Monitor your credit report:

As many of you know, you are now entitled to one free credit report per year from each of the three major credit bureaus (go here for immediate access). I recommend spreading these out over the course of the year and checking one every four months such that you can detect problems as they occur. I personally wouldn’t bother with any of the paid credit monitoring services out there.

So what else can you think of? Please leave a comment if you have any further suggestions.

Published on December 14th, 2006
Modified on July 14th, 2010 - 2 Comments
Filed under: Identity Theft

About the author: is the founder and editor-in-chief of this site. He's a thirty-something family man who has been writing about personal finance since 2005, and guess what? He's on Twitter!

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2 Responses to “How to Protect Yourself Against Identity Theft”

  1. 1
    Mr. Kim Collavo Says:

    Good identity theft summary suggestions. Your writings are consistently informative and accurate – nice going.

    I saw an interesting article you may be interested in by Ron Lieber in the Wall Street Journal a few weeks ago (and clipped it) that discussed the option for many people to freeze their credit accounts at all three credit reporting agencies. I haven’t done it yet but am seriously considering it – author Lieber did it and it sounds pretty easy. There are some wrinkles involved with unlocks for legit credit checks but this sounds like a way to really control those sacred credit histories.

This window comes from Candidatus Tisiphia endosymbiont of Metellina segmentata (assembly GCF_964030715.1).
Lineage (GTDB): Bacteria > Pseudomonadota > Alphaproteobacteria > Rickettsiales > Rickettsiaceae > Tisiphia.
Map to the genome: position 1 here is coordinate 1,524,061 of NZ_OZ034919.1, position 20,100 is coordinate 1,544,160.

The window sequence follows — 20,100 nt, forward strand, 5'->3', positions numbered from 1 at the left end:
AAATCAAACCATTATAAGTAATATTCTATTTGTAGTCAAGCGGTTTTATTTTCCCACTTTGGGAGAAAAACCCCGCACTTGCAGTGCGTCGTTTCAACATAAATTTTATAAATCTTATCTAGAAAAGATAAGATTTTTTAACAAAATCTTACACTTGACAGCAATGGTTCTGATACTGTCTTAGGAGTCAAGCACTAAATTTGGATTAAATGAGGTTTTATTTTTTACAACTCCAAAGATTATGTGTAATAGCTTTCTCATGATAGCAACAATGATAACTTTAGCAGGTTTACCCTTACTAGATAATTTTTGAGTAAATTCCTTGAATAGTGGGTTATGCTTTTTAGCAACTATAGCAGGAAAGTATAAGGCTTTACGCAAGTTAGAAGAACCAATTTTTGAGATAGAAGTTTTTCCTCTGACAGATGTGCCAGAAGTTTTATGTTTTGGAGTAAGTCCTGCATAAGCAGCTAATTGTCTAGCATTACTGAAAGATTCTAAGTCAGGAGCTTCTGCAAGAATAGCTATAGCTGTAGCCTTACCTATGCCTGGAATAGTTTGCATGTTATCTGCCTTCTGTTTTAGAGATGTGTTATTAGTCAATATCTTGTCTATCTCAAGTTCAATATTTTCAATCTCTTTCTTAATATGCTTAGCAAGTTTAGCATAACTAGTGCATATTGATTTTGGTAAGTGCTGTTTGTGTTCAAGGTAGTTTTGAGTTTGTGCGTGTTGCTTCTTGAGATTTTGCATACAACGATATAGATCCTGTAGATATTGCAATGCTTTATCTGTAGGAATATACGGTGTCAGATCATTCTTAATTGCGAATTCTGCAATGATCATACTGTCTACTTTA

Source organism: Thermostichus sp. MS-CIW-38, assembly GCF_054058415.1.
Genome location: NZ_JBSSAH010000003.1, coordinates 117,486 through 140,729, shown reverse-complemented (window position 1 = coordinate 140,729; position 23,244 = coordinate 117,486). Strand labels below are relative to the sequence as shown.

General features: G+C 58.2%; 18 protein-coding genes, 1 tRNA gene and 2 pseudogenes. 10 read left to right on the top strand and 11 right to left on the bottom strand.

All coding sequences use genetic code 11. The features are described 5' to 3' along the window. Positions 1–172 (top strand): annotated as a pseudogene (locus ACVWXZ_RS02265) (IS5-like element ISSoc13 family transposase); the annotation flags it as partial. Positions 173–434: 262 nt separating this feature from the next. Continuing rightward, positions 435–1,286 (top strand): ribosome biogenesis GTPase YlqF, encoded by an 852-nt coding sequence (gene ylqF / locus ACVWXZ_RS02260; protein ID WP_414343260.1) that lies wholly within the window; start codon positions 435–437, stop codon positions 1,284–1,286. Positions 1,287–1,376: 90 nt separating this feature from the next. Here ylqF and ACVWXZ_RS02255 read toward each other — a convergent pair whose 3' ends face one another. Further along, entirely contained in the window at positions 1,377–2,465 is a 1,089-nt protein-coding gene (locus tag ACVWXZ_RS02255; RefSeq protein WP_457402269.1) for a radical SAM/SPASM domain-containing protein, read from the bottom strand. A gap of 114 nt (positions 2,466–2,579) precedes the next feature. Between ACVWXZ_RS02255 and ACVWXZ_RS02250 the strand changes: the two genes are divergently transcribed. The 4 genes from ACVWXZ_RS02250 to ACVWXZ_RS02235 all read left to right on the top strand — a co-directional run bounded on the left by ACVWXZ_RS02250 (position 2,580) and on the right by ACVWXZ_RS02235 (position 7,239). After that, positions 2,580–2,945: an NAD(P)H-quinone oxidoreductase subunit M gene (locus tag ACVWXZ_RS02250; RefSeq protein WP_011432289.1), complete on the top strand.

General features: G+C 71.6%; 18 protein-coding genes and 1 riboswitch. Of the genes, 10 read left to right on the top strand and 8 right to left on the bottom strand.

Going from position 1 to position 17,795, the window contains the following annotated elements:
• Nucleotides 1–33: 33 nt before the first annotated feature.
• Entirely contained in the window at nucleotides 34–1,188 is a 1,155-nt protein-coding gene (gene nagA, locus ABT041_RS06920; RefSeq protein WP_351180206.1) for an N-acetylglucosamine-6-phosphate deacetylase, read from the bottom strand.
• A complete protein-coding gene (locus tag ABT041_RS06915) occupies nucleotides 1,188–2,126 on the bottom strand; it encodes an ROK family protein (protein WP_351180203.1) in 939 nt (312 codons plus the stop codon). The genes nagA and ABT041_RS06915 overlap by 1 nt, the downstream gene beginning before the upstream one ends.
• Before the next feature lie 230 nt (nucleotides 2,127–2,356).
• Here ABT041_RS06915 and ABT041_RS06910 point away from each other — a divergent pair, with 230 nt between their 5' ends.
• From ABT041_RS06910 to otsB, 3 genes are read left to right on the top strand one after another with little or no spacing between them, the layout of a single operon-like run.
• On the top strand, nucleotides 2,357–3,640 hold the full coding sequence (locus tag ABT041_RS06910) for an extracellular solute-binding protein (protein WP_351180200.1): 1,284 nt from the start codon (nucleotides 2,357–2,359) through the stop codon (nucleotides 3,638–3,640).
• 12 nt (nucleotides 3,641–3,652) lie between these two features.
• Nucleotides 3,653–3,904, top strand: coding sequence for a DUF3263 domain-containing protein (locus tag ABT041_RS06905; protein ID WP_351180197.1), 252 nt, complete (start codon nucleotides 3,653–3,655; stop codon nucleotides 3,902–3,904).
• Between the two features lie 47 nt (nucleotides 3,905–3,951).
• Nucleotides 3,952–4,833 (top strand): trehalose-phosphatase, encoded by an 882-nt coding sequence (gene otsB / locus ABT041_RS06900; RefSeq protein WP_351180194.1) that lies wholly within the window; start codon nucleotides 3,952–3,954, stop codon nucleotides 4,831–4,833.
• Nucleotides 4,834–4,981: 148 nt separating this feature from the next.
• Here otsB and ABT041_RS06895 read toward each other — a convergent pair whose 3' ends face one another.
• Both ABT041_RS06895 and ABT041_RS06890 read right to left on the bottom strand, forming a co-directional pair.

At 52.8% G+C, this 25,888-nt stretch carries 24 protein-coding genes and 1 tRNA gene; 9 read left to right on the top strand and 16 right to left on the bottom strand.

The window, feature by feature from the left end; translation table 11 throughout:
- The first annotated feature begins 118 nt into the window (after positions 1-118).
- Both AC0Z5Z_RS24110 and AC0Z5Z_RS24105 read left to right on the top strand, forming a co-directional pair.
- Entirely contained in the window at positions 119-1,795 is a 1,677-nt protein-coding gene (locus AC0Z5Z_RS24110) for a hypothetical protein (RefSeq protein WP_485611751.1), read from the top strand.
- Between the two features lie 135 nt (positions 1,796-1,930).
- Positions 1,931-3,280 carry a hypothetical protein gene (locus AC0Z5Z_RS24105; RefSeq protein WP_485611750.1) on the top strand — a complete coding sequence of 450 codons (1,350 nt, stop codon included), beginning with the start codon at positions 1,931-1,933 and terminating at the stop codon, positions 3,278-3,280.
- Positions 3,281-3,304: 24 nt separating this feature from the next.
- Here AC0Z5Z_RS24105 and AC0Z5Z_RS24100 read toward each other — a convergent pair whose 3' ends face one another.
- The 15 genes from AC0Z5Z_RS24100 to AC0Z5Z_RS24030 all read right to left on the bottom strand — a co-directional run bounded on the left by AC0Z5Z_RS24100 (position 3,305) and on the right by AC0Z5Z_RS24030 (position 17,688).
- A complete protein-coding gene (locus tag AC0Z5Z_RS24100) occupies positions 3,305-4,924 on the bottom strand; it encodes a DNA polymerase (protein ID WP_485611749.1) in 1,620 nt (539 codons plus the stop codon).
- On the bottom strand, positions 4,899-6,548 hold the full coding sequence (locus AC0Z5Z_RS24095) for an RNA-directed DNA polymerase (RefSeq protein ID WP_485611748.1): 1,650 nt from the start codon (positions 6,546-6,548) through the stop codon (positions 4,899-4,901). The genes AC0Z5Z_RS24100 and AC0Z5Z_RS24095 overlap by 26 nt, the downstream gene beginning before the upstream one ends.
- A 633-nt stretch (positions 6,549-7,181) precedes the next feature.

Keep up the good writing!

  2. 2
    AmericanRefugee Says:

    we have a federal case in the eastern district of michigan 07-12584, under the Americans with Disabilities Act. It involves both governments and crony identity thefts, overcharges, records fraud, to ruin individual citizens, robbing them, blacklisting them and if we cannot find reasonable accomodations due to our disabilities to have adequate legal proceedures, we will be collected and siezed at will, on debts that rightfully do not belong to us, due to our inability to state which laws we are trying to protect ourselves under. Every account we have has been hit. We are now pulled over at will by law enforcement to issue false services, harrass, coerce, threaten, with zero proper responses by government, judges, districts and these levels of racketeering and extortion model those of the Third Reich. Fifth Third Bank (and they are not alone), have been and shall continue to conspire against employees, business’, housholds, mortgages, checking and savings deposits, direct deposits and have been doing it under the disguise of the Patriot Act. Understand this, if the governments and banks “decide” to rob you, you are finished, this is our eyewitness testimony and as testimony herein, the sworn testimony of more than two witnesses. To permit these ilegal acvtivities upon the citizens and then to create a false record and a government protected right to share those false records cannot, is not and shall not be the law of the United States of America and their exists no socialist doctrine to give such powers to ruin, to the governments, their districts, or their cronies perfomrong these classified, privatised activities, without habeus corpus, against all readers of this blog, at-will. Stand up and share our testimonies and stand against these harms. Thank You
    E.C. Aumueller